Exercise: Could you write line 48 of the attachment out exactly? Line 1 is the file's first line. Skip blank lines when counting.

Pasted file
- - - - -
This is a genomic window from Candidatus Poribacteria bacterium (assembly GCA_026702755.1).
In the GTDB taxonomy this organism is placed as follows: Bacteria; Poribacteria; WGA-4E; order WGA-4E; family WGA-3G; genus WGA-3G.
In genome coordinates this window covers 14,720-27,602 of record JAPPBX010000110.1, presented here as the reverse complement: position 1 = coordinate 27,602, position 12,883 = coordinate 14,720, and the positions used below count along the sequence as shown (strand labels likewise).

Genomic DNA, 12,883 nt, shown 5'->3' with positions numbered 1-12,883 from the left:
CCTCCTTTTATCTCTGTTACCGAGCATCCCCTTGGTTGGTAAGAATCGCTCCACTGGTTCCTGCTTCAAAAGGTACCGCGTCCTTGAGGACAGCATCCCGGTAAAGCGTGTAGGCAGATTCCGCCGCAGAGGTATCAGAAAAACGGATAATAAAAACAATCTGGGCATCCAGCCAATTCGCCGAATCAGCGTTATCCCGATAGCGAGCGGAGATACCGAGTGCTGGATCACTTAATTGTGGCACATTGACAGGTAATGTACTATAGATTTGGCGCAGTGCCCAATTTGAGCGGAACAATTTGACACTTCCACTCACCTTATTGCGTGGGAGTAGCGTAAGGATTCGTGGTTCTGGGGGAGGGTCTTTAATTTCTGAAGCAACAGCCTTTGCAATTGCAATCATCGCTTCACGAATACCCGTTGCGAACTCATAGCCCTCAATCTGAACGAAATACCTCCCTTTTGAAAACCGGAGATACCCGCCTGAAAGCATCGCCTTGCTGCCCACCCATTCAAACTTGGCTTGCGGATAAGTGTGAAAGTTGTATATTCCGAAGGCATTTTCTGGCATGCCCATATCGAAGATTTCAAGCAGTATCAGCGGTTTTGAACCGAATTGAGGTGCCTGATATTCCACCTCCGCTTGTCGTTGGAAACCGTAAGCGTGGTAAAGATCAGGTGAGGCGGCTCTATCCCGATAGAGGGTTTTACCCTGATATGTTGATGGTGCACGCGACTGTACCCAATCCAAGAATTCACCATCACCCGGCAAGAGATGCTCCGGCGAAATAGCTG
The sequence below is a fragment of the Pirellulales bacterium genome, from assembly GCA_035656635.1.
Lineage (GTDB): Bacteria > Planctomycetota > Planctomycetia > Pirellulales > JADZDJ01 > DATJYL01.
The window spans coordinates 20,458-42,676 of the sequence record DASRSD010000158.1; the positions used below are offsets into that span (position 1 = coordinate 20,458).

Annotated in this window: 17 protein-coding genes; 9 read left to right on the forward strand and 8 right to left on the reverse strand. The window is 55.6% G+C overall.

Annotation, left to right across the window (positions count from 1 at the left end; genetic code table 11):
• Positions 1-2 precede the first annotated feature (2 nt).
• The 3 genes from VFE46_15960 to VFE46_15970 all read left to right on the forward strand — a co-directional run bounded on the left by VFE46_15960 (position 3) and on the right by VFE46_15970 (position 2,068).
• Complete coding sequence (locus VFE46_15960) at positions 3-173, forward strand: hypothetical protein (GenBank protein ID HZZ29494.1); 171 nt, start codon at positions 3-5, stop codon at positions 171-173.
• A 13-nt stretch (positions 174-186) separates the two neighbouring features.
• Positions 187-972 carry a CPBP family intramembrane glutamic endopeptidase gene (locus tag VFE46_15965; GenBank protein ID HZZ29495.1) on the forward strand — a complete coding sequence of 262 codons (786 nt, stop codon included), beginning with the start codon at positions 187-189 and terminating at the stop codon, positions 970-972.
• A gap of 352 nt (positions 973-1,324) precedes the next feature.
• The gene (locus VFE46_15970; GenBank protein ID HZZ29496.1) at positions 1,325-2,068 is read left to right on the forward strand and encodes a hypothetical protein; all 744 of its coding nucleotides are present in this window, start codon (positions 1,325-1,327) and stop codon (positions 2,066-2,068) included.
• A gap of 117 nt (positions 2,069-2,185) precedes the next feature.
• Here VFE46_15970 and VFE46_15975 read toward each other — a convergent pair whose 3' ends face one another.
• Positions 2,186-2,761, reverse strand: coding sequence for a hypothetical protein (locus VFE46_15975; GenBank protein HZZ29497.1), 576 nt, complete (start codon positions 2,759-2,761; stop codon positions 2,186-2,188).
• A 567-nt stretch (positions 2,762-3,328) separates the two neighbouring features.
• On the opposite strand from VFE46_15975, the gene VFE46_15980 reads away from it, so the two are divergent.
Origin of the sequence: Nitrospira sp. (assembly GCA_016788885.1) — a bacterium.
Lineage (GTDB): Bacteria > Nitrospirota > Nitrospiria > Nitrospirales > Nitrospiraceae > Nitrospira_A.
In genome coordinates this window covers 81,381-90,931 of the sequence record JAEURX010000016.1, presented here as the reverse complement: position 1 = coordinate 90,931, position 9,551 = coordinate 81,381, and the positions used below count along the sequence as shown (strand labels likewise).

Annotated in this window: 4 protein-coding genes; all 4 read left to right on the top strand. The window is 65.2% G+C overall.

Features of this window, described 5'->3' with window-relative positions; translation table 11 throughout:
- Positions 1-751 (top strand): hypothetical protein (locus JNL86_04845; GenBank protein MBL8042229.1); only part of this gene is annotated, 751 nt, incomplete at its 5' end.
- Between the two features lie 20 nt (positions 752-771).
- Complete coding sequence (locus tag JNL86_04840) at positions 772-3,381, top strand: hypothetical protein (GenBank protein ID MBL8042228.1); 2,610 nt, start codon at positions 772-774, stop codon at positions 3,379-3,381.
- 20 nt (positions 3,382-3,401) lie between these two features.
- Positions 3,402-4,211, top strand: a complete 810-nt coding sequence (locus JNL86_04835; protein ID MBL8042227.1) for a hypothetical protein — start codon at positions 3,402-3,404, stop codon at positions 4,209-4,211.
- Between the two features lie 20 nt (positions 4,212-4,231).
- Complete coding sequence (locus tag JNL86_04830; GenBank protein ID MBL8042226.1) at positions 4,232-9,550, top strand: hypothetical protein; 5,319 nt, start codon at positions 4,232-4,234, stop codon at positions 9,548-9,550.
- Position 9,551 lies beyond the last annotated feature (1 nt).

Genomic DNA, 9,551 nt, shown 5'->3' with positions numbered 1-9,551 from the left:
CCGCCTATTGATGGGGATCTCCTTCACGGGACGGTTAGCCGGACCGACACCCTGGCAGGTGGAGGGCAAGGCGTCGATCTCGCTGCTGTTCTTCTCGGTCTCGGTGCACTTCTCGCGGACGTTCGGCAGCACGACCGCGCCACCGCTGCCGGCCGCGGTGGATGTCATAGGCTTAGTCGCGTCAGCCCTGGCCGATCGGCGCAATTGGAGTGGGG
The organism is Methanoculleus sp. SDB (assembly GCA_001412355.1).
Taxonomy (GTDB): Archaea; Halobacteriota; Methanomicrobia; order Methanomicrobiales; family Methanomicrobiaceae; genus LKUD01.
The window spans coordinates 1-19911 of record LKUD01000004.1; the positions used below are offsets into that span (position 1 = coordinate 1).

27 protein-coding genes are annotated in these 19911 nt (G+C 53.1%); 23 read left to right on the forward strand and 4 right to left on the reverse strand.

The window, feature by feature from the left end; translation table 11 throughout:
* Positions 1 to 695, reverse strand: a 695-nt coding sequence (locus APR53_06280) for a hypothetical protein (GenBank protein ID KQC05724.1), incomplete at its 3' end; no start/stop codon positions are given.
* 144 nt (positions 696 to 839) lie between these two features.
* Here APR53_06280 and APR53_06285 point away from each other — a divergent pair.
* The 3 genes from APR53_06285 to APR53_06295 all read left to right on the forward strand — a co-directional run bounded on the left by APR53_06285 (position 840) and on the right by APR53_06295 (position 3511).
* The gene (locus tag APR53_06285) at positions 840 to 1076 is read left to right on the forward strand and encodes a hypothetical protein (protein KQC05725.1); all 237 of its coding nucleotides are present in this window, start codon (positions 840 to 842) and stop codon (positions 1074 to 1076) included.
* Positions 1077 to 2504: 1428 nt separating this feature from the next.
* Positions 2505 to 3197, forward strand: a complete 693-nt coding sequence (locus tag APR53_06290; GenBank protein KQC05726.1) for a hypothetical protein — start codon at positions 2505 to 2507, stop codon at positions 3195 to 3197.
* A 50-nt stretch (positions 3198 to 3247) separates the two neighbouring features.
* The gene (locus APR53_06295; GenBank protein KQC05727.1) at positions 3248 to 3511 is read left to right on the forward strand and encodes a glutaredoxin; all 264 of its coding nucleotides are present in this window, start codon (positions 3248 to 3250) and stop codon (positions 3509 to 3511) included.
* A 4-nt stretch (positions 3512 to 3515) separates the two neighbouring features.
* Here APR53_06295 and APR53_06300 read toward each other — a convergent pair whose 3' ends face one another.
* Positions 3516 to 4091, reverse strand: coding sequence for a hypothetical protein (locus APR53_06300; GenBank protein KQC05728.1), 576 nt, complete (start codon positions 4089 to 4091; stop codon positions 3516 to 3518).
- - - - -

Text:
* Positions 1077 to 2504: 1428 nt separating this feature from the next.